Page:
difference between successful recovery, and failure, either due to simply 
not understanding the situation, or due to fat-fingering due to working 
with tools one isn't used to under the most difficult and stressful 
scenario most admins will ever deal with, that of trying to recover a 
failed system, often under extreme time pressure (perhaps millions of 
dollars of sales a day go thru that system, don't ask me why the bosses 
won't authorize redundant backups systems!).  Now I'm a hobbyist, but I 
spend enough time on my system and value what's on it enough that I don't 
want to foolishly be putting myself in situations that make a bad recovery 
situation even worse!

Now people who simply trust the tools to do what's right probably don't 
even notice the issue on many binary distributions as lvm and its config 
are simply built-into the initr* along with the modules necessary to boot 
the real root.  But at least to me, that's the sort of person I'd expect 
not to have actually tested his recovery scenario as well, or perhaps to 
have hardly even thought about it, simply trusting the distribution and 
their tools.

Unfortunately, when push comes to shove and it's time to actually /use/ 
those recovery tools, such people are often at a loss, and may not even 
have the ability to do it at all (bad backups come to mind here, or as 
Gene mentioned the problem he's actually having earlier, probably good 
backups, but backed-up with a custom-built tool that's lost now as well, 
making recovery far more difficult than it should have been!)

But some people like to have a decent enough understanding of not only the 
tools, but the principles and layers involved, so they can have a 
reasonable confidence of actually doing that recovery successfully, even 
under the stressful conditions we're talking about.  And they test them,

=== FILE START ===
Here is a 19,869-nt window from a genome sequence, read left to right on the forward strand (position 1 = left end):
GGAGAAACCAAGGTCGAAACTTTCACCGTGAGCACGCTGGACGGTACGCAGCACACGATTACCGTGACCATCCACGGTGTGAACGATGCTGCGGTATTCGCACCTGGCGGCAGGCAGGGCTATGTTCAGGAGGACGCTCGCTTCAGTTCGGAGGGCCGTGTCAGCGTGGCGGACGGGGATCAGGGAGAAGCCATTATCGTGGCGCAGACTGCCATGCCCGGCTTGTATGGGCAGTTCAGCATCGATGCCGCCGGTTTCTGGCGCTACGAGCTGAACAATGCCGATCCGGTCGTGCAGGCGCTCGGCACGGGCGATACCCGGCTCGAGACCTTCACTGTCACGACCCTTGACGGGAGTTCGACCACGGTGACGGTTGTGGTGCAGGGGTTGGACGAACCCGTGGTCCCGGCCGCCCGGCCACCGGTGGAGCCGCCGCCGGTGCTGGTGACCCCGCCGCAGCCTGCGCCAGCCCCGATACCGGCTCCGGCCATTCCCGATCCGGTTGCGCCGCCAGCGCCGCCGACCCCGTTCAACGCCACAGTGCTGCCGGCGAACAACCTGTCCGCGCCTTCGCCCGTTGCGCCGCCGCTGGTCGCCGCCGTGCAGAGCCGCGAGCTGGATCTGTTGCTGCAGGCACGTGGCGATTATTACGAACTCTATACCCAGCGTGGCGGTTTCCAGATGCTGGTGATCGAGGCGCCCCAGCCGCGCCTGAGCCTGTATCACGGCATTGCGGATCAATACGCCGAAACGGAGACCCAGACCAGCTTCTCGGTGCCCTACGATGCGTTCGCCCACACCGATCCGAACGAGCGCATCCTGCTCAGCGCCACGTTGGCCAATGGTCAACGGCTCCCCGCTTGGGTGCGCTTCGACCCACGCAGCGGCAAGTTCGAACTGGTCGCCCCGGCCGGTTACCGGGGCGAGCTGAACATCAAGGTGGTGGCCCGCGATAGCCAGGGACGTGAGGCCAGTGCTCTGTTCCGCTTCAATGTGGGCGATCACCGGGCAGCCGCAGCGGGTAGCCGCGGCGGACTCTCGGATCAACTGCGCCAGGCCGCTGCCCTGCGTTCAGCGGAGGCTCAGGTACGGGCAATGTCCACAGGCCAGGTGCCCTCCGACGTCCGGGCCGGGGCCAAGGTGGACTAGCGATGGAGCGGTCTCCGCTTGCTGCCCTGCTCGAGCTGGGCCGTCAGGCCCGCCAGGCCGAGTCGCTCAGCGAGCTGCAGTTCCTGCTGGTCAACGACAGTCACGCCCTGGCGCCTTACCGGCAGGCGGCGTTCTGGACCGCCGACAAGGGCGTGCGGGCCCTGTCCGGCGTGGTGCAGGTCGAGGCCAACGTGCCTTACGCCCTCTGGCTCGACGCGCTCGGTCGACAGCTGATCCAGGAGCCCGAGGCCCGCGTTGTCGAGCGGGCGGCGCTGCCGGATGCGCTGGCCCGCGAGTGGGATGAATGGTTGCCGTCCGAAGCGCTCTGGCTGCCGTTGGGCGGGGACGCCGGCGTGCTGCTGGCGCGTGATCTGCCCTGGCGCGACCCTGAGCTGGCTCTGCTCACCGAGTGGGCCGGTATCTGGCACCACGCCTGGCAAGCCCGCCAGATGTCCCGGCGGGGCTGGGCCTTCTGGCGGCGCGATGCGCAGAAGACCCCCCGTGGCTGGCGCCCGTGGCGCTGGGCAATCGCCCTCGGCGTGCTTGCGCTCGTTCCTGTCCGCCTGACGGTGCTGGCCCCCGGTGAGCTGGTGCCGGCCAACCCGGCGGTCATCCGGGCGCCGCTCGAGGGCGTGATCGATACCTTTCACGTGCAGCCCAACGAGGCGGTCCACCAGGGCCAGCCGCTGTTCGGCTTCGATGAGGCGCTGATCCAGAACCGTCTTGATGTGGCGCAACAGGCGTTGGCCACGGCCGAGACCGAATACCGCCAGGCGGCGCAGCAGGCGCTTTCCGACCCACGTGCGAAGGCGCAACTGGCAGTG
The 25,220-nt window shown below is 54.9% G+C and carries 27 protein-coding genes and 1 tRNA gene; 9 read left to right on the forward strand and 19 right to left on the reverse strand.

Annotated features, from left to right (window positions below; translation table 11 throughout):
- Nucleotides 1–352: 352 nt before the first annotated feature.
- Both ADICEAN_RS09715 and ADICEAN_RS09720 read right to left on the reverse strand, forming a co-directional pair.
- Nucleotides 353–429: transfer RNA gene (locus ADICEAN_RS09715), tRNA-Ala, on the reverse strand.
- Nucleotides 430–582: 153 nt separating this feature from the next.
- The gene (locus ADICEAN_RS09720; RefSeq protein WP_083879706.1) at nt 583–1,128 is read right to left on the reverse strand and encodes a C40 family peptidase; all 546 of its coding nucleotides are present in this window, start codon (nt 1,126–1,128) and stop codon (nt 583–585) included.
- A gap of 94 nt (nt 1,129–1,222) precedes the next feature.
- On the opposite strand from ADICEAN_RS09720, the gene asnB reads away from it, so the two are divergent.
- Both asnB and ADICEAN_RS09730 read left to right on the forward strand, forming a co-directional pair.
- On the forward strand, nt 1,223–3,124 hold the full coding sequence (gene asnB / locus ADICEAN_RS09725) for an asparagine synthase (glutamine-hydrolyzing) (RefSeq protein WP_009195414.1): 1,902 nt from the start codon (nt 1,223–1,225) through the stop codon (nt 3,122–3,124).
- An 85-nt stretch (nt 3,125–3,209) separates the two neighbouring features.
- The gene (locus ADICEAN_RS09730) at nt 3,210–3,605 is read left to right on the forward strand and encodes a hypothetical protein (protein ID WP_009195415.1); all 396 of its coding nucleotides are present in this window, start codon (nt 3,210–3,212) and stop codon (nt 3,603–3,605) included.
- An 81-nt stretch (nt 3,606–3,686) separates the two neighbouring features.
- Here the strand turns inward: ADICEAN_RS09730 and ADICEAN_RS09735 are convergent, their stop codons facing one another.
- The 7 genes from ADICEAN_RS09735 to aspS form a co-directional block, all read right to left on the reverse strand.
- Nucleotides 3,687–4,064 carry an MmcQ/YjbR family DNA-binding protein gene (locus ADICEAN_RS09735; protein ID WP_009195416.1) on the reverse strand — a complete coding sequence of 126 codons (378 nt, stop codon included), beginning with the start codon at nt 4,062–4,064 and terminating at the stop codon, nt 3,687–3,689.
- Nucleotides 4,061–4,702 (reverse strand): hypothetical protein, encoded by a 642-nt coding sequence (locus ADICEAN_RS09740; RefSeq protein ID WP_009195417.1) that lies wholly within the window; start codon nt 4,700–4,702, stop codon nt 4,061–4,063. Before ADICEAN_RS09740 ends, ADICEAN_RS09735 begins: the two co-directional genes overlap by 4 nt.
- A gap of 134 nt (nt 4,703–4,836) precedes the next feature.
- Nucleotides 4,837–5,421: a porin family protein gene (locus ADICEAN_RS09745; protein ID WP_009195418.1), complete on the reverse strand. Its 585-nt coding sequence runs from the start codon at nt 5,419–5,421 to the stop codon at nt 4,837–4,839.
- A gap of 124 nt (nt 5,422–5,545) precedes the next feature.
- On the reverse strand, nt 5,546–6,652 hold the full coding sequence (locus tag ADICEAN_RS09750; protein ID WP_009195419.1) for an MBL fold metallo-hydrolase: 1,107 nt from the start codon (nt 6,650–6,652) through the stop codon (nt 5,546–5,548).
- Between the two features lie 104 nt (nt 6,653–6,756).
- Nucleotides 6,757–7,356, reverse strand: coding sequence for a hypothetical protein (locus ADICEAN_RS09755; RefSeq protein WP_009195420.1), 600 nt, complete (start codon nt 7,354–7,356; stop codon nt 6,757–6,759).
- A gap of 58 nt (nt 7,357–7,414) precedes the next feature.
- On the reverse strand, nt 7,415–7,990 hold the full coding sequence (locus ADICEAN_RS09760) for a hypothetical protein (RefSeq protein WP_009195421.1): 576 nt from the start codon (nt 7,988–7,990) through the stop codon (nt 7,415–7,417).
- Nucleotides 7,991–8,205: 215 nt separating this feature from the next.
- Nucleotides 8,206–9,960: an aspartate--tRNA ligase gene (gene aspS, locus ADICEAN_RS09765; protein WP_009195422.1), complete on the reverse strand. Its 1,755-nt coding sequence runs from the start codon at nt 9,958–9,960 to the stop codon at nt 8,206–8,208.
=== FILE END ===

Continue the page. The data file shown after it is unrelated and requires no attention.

too, and know exactly how to for instance rebuild that raid after pulling 
a disk from a running system, and what alternative commandline options to 
feed the kernel to boot from the backup-root-partition on an entirely 
separate md-raid, should not only the working root be unbootable (bad 
update of a critical package, but the working root's filesystem and/or 
raid get scrambled beyond recovery (as, perhaps, by the live-git kernels 
they might test!).

These are situations I've both tested and in some cases actually dealt 
with, "This is not a drill!"

> The latter is why I primarly use it, i.e. in order to distribute the
> rather limited space of my SSD to the respective partitions on demand.
> Occasionally adding and later removing additionally encrypted volumes
> when working on something you need to safely dispose of when finished.

Now that scenario actually does make a decent amount of sense.  Consider, 
for much of the system data (the generally encrypted bit), and any 
temporary volumes, encrypted or not, that can go on other than the rootfs, 
so LVM managing it does make some sense.  But of course you either can't 
put root on it, or you must use an initr* if you do (which you may well do 
anyway, but which I didn't want to do).

FWIW, here, I'd probably throw hardware at the problem.  I took the 120 
gig conventional disk option on my netbook, but it'd be IIRC 8 or 16 gig 
SSD otherwise, and has two memory card slots and of course several usb 
slots (plus the ability to wire one internally if desired), for SSD 
storage upgrade if one wishes.  All those are cheap enough, at least in 
comparison to the netbook itself, that I expect I'd be using them for the 
temporary use you outlined, keeping the space on the SSD for other uses.

But as it's available and convenient for you to use, why not, right? =:^)

Duncan - List replies preferred.   No HTML msgs.
"Every nonfree program has a lord, a master --
and if you use the program, he is your master."  Richard Stallman